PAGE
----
Torc Autonomous car completes 4,300-mile cross-country trip...
Car drove 4,300-plus miles autonomously on cross-country trip, ending at Virginia's Executive Mansion
By KATHRYN E. YOUNG Richmond Times-Dispatch Jul 26, 2017
An autonomous Lexus RX hybrid completed its 5,300-plus mile, round-trip cross-country journey at Virginia’s Executive Mansion on Wednesday afternoon.
For the bulk of the trip, the vehicle drove more than 4,300 miles autonomously.
The self-driving vehicle, programmed by Blacksburg-based Torc Robotics, started its journey July 7 in Washington, D.C., headed west to Seattle, returned east to Richmond and was greeted by Gov. Terry McAuliffe in Capitol Square.
“That was something,” McAuliffe said as he got out of the vehicle after a test ride.
“This (autonomous driving) technology is coming, and we want to be in front of it here in Virginia. We want to be the leader,” McAuliffe said.
One of the benefits of driving cross-country was testing the car in a variety of road and weather conditions, the company said.
Three certified safety drivers and one Torc engineer went on the cross-country trip. The safety drivers rotated time behind the wheel for the duration of the trip to assist the car in case of emergency.
Along the nearly three-week journey, Torc Robotics CEO and co-founder Michael Fleming said, many people photographed the vehicle, which is equipped with a large, spinning lidar (light detection and ranging) system mounted to the roof, an array of radar, video cameras and two GPS antennas. Radar systems also are hidden inside bumpers.
Inside the car, the only noticeable modification is the addition of a tablet mounted on the center console. All the car’s sensors feed data into a computer in a compartment below the trunk.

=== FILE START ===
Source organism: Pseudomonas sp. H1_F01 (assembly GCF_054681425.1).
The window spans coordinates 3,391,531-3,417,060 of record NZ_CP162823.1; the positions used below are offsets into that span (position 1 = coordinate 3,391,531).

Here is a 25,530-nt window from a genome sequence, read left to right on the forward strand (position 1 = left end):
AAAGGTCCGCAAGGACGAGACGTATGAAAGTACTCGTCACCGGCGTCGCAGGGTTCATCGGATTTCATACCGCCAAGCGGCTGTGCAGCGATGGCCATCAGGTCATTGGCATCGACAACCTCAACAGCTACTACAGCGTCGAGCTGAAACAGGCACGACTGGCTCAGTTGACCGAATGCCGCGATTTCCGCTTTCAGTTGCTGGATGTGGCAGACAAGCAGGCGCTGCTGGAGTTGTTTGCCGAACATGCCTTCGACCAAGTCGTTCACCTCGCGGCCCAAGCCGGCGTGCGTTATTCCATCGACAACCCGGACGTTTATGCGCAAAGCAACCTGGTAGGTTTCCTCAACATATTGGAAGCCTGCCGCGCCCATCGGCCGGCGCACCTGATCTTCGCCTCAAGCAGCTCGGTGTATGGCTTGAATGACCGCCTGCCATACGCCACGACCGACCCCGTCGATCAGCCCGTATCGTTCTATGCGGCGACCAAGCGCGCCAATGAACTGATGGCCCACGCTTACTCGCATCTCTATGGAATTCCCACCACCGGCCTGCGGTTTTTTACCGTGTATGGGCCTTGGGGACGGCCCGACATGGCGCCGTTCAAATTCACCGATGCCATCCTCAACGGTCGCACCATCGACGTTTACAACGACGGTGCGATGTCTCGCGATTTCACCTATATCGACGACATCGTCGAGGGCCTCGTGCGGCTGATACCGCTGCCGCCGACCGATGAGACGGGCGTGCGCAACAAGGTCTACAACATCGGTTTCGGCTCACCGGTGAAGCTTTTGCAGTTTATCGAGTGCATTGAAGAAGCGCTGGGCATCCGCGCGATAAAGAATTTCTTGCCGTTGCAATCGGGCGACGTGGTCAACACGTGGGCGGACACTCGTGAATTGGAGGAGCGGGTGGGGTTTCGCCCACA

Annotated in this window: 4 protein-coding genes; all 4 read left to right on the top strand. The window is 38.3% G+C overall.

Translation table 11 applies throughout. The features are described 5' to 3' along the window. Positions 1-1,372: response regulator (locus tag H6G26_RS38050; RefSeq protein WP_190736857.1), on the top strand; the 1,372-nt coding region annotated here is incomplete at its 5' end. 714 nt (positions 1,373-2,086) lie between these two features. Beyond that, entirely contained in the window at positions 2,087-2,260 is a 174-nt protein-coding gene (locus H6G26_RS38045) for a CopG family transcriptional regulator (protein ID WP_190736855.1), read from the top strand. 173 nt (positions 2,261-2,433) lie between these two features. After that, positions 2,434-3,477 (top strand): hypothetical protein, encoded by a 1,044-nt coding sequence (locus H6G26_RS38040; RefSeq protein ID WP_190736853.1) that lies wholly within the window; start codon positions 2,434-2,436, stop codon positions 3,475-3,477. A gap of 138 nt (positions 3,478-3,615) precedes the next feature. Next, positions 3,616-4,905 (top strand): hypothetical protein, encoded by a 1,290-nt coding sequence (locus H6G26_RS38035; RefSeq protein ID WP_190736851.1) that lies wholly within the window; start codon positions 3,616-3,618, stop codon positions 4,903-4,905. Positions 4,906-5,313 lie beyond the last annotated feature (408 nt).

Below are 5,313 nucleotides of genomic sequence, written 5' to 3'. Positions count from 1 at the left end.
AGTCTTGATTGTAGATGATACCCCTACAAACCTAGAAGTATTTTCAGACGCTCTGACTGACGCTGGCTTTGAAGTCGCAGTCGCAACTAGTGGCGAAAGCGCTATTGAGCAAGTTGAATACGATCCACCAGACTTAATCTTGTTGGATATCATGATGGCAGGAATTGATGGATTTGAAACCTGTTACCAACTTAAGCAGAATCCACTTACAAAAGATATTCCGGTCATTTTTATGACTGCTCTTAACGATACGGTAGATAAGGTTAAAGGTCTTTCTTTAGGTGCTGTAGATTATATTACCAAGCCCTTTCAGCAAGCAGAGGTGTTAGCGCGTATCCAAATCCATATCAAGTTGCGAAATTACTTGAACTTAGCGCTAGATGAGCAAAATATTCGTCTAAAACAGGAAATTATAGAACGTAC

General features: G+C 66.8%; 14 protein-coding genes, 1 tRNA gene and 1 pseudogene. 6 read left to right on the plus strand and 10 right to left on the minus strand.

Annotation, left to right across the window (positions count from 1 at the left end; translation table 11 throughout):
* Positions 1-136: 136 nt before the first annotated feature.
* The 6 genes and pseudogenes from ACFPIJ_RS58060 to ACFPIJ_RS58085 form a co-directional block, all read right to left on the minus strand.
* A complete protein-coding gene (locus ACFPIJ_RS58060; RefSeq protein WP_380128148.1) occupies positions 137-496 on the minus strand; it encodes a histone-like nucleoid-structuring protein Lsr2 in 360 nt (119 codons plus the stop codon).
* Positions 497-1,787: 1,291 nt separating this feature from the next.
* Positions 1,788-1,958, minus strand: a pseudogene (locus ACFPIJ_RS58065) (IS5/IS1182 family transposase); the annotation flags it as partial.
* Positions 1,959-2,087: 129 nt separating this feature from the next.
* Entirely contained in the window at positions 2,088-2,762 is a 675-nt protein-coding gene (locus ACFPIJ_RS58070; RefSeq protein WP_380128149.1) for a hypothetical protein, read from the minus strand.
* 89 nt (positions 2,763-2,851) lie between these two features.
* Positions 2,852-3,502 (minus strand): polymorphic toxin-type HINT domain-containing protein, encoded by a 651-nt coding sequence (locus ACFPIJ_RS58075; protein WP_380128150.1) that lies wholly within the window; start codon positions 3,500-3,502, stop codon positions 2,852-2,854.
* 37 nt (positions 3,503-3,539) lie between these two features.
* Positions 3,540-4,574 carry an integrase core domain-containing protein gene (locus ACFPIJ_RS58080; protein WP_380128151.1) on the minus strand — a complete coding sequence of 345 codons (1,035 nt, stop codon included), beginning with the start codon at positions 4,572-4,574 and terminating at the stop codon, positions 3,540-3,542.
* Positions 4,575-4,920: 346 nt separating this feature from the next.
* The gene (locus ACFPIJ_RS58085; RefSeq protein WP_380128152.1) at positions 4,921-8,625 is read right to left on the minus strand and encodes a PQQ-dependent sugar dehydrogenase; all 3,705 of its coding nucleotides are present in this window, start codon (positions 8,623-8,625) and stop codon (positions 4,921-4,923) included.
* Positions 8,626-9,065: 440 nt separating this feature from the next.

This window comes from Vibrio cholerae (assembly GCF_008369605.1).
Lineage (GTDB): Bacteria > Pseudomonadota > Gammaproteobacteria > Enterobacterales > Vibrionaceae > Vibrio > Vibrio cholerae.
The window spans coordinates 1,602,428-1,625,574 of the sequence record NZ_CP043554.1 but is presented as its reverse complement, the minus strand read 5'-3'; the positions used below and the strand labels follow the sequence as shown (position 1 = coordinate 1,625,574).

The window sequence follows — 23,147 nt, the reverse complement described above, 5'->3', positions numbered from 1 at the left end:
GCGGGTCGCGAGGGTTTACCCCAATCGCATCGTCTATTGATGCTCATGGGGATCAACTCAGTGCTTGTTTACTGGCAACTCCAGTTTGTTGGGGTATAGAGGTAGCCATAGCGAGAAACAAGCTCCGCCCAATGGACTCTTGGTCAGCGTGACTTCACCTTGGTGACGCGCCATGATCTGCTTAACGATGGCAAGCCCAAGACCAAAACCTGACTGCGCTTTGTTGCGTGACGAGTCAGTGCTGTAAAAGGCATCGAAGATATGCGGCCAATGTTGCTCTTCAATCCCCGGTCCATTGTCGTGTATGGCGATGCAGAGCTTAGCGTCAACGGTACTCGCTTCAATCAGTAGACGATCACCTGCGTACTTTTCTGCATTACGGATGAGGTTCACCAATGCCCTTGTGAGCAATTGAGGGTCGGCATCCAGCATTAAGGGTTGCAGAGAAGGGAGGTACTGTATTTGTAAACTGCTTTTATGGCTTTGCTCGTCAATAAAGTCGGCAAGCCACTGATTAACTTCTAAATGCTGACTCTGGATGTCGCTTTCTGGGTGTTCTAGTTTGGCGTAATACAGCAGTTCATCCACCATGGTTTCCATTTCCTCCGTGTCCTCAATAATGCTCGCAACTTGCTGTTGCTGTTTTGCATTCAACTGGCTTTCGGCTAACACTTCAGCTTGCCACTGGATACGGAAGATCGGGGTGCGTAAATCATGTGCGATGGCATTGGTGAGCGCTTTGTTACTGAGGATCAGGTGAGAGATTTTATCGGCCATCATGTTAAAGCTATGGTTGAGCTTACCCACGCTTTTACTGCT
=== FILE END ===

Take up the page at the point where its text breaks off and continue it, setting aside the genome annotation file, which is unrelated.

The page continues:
The dashboard has three indicator lights: green to let the driver know all is going well; yellow appears when the car detects a minor obstacle that the driver should know about; and red for when it’s time to hand controls back over to the driver.
This was not Torc’s first long-distance test. One of the company’s cars logged over a 1,000 miles during a round trip from its headquarters in Blacksburg to the Ford Piquette Avenue Plant in Detroit — the birthplace of the Model T.
Fleming said autonomous cars will be available to the public “sooner than you think.”
“The commonwealth of Virginia is a pro-business, self-driving-friendly state,” Fleming said. “We have grown our technology here within the commonwealth.”
The business began as a startup in 2005 and developed the technology in partnership with Virginia Tech in 2007. Torc’s technology has been applied to a variety of ground vehicles, including large mining trucks and military vehicles.
“We are a company that is focused on ... the intelligence of self-driving vehicles” as opposed to building cars, Fleming said. Torc is creating the technology that would be integrated into vehicles.
McAuliffe said about 85 miles of sensors will be installed for autonomous vehicles along Interstate 95 in Northern Virginia.
However, no laws have yet been passed regarding self-driving cars.
“We did not put any regulations in ... because we don’t know what the innovation is going to do, and what we do not want to do is stifle innovation,” McAuliffe said.
“We have advanced light years over the past 3½ years” with regards to autonomous car technology, said Karen Jackson, Virginia’s secretary of technology.